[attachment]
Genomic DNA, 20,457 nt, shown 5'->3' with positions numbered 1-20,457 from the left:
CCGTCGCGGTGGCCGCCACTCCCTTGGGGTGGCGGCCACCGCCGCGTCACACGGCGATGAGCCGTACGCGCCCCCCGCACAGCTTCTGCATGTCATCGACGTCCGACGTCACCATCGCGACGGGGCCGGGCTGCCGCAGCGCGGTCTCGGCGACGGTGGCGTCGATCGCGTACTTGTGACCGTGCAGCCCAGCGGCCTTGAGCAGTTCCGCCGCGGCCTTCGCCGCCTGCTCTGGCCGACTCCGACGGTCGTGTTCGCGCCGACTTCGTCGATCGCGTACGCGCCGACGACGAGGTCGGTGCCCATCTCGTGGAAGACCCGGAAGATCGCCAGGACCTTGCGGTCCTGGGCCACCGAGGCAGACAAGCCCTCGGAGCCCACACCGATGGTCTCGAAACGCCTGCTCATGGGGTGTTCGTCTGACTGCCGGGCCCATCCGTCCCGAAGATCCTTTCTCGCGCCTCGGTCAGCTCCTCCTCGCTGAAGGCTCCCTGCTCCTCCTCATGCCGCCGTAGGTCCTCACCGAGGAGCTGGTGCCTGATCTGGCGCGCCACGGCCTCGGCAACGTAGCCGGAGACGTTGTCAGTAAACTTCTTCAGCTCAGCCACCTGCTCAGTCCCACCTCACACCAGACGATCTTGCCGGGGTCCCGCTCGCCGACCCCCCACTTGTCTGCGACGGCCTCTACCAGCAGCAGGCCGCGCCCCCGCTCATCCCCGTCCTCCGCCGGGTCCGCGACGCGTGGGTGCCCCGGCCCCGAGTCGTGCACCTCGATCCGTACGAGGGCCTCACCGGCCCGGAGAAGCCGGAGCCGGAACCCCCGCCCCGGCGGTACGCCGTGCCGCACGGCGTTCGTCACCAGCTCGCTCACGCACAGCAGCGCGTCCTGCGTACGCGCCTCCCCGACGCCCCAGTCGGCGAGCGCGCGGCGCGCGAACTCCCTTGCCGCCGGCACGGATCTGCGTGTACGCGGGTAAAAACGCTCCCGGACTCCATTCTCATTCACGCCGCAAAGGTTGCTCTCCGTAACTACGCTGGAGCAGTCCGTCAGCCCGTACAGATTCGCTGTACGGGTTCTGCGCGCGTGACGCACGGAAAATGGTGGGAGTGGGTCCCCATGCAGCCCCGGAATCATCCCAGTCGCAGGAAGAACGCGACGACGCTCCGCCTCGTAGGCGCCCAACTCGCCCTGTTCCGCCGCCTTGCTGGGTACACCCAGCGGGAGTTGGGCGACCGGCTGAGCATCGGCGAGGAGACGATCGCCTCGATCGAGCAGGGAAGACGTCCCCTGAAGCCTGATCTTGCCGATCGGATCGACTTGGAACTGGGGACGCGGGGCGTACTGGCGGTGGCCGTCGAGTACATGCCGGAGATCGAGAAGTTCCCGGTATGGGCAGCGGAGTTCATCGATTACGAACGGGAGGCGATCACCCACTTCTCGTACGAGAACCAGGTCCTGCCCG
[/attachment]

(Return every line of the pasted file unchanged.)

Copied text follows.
Genomic DNA, 20,457 nt, shown 5'->3' with positions numbered 1-20,457 from the left:
CCGTCGCGGTGGCCGCCACTCCCTTGGGGTGGCGGCCACCGCCGCGTCACACGGCGATGAGCCGTACGCGCCCCCCGCACAGCTTCTGCATGTCATCGACGTCCGACGTCACCATCGCGACGGGGCCGGGCTGCCGCAGCGCGGTCTCGGCGACGGTGGCGTCGATCGCGTACTTGTGACCGTGCAGCCCAGCGGCCTTGAGCAGTTCCGCCGCGGCCTTCGCCGCCTGCTCTGGCCGACTCCGACGGTCGTGTTCGCGCCGACTTCGTCGATCGCGTACGCGCCGACGACGAGGTCGGTGCCCATCTCGTGGAAGACCCGGAAGATCGCCAGGACCTTGCGGTCCTGGGCCACCGAGGCAGACAAGCCCTCGGAGCCCACACCGATGGTCTCGAAACGCCTGCTCATGGGGTGTTCGTCTGACTGCCGGGCCCATCCGTCCCGAAGATCCTTTCTCGCGCCTCGGTCAGCTCCTCCTCGCTGAAGGCTCCCTGCTCCTCCTCATGCCGCCGTAGGTCCTCACCGAGGAGCTGGTGCCTGATCTGGCGCGCCACGGCCTCGGCAACGTAGCCGGAGACGTTGTCAGTAAACTTCTTCAGCTCAGCCACCTGCTCAGTCCCACCTCACACCAGACGATCTTGCCGGGGTCCCGCTCGCCGACCCCCCACTTGTCTGCGACGGCCTCTACCAGCAGCAGGCCGCGCCCCCGCTCATCCCCGTCCTCCGCCGGGTCCGCGACGCGTGGGTGCCCCGGCCCCGAGTCGTGCACCTCGATCCGTACGAGGGCCTCACCGGCCCGGAGAAGCCGGAGCCGGAACCCCCGCCCCGGCGGTACGCCGTGCCGCACGGCGTTCGTCACCAGCTCGCTCACGCACAGCAGCGCGTCCTGCGTACGCGCCTCCCCGACGCCCCAGTCGGCGAGCGCGCGGCGCGCGAACTCCCTTGCCGCCGGCACGGATCTGCGTGTACGCGGGTAAAAACGCTCCCGGACTCCATTCTCATTCACGCCGCAAAGGTTGCTCTCCGTAACTACGCTGGAGCAGTCCGTCAGCCCGTACAGATTCGCTGTACGGGTTCTGCGCGCGTGACGCACGGAAAATGGTGGGAGTGGGTCCCCATGCAGCCCCGGAATCATCCCAGTCGCAGGAAGAACGCGACGACGCTCCGCCTCGTAGGCGCCCAACTCGCCCTGTTCCGCCGCCTTGCTGGGTACACCCAGCGGGAGTTGGGCGACCGGCTGAGCATCGGCGAGGAGACGATCGCCTCGATCGAGCAGGGAAGACGTCCCCTGAAGCCTGATCTTGCCGATCGGATCGACTTGGAACTGGGGACGCGGGGCGTACTGGCGGTGGCCGTCGAGTACATGCCGGAGATCGAGAAGTTCCCGGTATGGGCAGCGGAGTTCATCGATTACGAACGGGAGGCGATCACCCACTTCTCGTACGAGAACCAGGTCCTGCCCG